While it’s easy to get distracted by the latest and greatest gear, plugins, and flashy tricks, the real key to a great mix is mastering the fundamentals. In this online class, veteran producer/engineer/mixer Jesse Cannon (The Cure, Animal Collective, Senses Fail) shows you all the essentials of mixing rock and electronic music.

In this 3-day class, you’ll learn how to set up a session the RIGHT way — including routing, gain structure, listening techniques, and other best practices. He’ll show you how to mix vocals, bass, drums, guitars, and synths. You’ll also learn how to use compression, reverb and EQ to make your mix come together, while achieving the punch and separation that takes it from good to great. The class is taught with Pro Tools, but the concepts easily translate to any DAW.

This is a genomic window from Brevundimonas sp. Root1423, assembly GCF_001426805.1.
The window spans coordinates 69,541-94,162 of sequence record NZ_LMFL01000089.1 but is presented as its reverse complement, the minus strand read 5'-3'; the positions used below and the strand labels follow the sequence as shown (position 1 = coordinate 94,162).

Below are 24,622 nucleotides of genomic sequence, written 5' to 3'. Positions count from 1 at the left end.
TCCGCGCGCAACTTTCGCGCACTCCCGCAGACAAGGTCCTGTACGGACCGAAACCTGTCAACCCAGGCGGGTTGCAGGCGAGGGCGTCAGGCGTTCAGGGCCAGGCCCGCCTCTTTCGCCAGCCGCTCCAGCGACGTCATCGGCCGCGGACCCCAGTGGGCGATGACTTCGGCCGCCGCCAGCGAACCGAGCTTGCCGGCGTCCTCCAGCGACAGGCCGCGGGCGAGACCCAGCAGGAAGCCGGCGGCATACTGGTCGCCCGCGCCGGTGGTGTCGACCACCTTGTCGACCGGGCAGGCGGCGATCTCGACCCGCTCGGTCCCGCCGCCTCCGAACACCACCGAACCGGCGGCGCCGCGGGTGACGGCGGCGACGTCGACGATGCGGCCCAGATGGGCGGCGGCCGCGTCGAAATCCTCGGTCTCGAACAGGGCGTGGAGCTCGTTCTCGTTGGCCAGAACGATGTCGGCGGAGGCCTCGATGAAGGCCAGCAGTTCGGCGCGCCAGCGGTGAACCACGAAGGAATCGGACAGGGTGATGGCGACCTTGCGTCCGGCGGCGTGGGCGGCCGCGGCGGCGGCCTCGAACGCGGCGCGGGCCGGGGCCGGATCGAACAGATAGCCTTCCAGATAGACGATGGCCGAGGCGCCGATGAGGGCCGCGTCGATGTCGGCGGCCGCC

Whether you’re new to mixing, or are a seasoned pro looking for a refresher on the basics, this class will teach you how to seamlessly merge individual sounds into polished, cohesive tracks.